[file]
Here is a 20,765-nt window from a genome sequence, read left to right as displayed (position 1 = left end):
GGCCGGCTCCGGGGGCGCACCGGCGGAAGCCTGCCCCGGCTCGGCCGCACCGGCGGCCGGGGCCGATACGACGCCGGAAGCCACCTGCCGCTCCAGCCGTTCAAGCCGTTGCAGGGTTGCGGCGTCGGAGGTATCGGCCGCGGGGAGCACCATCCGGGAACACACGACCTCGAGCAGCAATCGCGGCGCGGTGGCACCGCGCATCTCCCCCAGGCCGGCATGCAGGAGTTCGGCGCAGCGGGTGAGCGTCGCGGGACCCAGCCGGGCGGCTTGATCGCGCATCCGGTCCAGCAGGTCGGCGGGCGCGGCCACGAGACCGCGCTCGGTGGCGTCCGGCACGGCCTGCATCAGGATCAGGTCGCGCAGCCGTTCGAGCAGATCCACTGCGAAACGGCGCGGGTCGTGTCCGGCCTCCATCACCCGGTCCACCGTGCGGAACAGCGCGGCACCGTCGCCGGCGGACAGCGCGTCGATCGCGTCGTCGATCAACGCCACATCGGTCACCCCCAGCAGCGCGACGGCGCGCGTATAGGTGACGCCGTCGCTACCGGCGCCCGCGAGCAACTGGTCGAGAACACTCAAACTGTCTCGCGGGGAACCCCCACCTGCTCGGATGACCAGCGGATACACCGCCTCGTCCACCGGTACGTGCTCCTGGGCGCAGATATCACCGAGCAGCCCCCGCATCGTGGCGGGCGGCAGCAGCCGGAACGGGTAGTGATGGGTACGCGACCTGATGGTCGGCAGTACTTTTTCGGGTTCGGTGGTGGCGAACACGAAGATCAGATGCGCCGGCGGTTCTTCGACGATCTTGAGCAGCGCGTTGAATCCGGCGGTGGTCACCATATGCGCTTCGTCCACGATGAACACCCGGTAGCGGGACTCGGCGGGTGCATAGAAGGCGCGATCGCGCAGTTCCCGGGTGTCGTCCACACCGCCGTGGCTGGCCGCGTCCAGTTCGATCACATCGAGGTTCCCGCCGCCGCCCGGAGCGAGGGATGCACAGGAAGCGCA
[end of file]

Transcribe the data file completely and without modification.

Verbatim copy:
Here is a 20,765-nt window from a genome sequence, read left to right as displayed (position 1 = left end):
GGCCGGCTCCGGGGGCGCACCGGCGGAAGCCTGCCCCGGCTCGGCCGCACCGGCGGCCGGGGCCGATACGACGCCGGAAGCCACCTGCCGCTCCAGCCGTTCAAGCCGTTGCAGGGTTGCGGCGTCGGAGGTATCGGCCGCGGGGAGCACCATCCGGGAACACACGACCTCGAGCAGCAATCGCGGCGCGGTGGCACCGCGCATCTCCCCCAGGCCGGCATGCAGGAGTTCGGCGCAGCGGGTGAGCGTCGCGGGACCCAGCCGGGCGGCTTGATCGCGCATCCGGTCCAGCAGGTCGGCGGGCGCGGCCACGAGACCGCGCTCGGTGGCGTCCGGCACGGCCTGCATCAGGATCAGGTCGCGCAGCCGTTCGAGCAGATCCACTGCGAAACGGCGCGGGTCGTGTCCGGCCTCCATCACCCGGTCCACCGTGCGGAACAGCGCGGCACCGTCGCCGGCGGACAGCGCGTCGATCGCGTCGTCGATCAACGCCACATCGGTCACCCCCAGCAGCGCGACGGCGCGCGTATAGGTGACGCCGTCGCTACCGGCGCCCGCGAGCAACTGGTCGAGAACACTCAAACTGTCTCGCGGGGAACCCCCACCTGCTCGGATGACCAGCGGATACACCGCCTCGTCCACCGGTACGTGCTCCTGGGCGCAGATATCACCGAGCAGCCCCCGCATCGTGGCGGGCGGCAGCAGCCGGAACGGGTAGTGATGGGTACGCGACCTGATGGTCGGCAGTACTTTTTCGGGTTCGGTGGTGGCGAACACGAAGATCAGATGCGCCGGCGGTTCTTCGACGATCTTGAGCAGCGCGTTGAATCCGGCGGTGGTCACCATATGCGCTTCGTCCACGATGAACACCCGGTAGCGGGACTCGGCGGGTGCATAGAAGGCGCGATCGCGCAGTTCCCGGGTGTCGTCCACACCGCCGTGGCTGGCCGCGTCCAGTTCGATCACATCGAGGTTCCCGCCGCCGCCCGGAGCGAGGGATGCACAGGAAGCGCA